I got to meet some cool people and to learn a few things while I was there.  I enjoyed the time I had to chat with Denny Cherry (Twitter | Blog), Nic Cain (Twitter | new twitter | Blog), Bill Pearson (Twitter), TJay Belt (Twitter | Blog), Pat Wright (Twitter | Blog), Meredith Ryan-Smith (Twitter), and Randy Knight (Twitter) as well as some others.

I picked up a few pointers for when we do a SQLSat in Las Vegas (like order overkill on the pizza).  It is also encouraging after having participated in a SQLSat to just get out and do it.  Nevermind the concerns about this or that, just do it.  So we will be formally working toward a SQLSat in LV very shortly.  I will be presenting that to the UG in LV first though.  We had tinkered with the idea – but now it is time to do something about it.

If you have never participated in a SQLSat, I highly recommend that you do.  I got some good networking in, some knowledge transfer, and I got to give my presentation (which needs a little more tuning).  That brings me to another thing that I learned.  It seems to be a trend that it is difficult to get audience participation no matter where you go (first hand experience as well as from what I have heard).  As presenters, many thrive on participation.  For my presentations – participation is crucial.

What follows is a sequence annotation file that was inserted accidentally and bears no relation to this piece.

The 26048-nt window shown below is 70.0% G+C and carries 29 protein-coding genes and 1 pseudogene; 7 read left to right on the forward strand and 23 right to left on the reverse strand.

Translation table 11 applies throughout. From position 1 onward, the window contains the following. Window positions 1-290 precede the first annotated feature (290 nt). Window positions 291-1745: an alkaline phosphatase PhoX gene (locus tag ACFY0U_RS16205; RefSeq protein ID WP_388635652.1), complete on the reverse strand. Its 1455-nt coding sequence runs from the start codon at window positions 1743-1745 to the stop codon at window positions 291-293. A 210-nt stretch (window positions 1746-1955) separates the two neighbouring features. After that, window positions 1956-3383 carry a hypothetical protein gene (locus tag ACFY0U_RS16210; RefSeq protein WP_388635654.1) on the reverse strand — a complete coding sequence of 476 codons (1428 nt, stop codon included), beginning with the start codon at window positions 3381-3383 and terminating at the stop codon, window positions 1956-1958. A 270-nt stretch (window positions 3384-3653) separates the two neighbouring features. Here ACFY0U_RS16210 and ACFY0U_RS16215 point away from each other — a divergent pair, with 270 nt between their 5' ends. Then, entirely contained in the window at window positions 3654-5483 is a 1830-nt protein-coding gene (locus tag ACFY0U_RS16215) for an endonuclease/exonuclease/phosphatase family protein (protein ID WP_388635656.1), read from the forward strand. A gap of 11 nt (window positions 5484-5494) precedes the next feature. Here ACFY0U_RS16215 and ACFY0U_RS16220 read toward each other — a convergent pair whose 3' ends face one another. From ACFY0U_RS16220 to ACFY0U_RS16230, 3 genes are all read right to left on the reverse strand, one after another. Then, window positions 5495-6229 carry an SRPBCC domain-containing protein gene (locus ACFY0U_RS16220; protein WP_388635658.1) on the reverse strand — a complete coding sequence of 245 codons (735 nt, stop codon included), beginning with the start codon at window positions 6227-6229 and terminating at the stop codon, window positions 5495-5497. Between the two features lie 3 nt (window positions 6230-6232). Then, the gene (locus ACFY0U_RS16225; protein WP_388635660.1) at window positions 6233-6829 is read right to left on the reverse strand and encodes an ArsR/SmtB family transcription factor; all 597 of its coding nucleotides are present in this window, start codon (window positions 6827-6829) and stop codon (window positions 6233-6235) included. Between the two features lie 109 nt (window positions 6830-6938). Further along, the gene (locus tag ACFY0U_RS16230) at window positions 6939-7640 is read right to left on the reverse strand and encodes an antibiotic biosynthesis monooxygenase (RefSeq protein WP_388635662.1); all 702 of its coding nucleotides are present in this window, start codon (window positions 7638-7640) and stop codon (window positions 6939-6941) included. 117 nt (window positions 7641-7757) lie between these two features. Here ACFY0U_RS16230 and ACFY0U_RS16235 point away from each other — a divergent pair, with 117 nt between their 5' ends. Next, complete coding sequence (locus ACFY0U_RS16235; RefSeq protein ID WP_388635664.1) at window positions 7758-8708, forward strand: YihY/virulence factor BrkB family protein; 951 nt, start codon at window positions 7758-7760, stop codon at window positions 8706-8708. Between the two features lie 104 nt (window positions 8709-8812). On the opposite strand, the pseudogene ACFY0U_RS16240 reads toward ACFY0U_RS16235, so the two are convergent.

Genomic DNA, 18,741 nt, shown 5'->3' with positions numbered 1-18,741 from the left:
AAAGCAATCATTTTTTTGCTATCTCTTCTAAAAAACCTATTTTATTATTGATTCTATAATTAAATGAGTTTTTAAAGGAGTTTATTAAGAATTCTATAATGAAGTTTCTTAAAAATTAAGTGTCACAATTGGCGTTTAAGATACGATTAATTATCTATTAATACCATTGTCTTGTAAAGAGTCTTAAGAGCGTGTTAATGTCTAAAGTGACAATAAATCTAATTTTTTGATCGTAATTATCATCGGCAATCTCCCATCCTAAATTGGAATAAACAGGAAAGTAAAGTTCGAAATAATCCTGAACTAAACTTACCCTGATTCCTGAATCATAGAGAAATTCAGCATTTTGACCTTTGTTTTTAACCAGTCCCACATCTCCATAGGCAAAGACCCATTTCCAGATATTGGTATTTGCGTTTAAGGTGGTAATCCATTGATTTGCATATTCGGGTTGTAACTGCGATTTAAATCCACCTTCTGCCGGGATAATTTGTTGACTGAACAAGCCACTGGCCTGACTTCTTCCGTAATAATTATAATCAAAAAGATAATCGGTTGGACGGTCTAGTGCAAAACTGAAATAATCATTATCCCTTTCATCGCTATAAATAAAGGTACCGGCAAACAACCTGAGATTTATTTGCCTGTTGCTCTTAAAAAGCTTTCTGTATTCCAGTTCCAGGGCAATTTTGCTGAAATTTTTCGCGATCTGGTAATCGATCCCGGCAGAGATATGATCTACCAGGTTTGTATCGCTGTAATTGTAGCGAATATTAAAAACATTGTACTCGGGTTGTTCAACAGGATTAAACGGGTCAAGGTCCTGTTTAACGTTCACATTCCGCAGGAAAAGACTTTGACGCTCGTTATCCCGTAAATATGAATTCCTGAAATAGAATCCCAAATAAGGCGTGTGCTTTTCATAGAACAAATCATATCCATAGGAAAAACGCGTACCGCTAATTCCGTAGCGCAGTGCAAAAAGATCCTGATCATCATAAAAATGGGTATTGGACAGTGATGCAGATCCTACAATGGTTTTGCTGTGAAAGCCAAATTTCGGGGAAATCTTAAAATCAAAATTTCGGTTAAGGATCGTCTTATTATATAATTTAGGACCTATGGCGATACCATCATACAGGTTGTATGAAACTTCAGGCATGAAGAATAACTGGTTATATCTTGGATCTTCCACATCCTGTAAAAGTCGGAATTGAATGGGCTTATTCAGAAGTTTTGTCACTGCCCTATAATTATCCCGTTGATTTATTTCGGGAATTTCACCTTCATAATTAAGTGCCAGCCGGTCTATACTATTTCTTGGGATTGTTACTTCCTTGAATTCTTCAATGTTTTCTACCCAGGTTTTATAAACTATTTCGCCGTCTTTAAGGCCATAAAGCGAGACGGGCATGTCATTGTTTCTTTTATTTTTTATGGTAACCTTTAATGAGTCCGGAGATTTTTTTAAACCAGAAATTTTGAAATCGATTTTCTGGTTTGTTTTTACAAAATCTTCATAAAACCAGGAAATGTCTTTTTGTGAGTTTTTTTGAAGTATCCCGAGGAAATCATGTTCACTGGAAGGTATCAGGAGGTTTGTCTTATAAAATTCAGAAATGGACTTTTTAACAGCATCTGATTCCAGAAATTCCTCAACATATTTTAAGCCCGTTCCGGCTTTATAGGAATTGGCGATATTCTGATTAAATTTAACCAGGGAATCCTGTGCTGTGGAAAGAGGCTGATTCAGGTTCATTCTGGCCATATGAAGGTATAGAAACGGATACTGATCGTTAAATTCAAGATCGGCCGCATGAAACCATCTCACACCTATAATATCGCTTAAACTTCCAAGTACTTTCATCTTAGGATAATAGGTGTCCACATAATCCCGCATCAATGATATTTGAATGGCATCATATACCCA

I hope to see you at future SQL Saturdays.

Oh,  and many thanks to Tjay Belt and Pat Wright for organizing this event.  Great Job.

A Haunting TSQL Tuesday Tale

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Published on: October 11, 2010

Time for the ghouls and goblins to come out of the woodwork once again for another tale of deception and tyranny.  OK maybe not tyranny but definitely a haunting tale is to be told this month while trick-or-treaters plan their routes and mend their costumes.  We have SQueeLing experts suiting up for the adult party known as TSQL Tuesday.

This month the vampires, ghosts, and zombies are all breaking it down at Sankar Reddy’s place (Blog | Twitter).  The ghoulish stories to be shared are to be myths from the underSQLworld.

Truncating a Table is Unrecoverable

Have you heard this one in the past?  If you truncate a table, you cannot undo the action like you can with a delete.  What is the difference between the two methods to remove data from a table?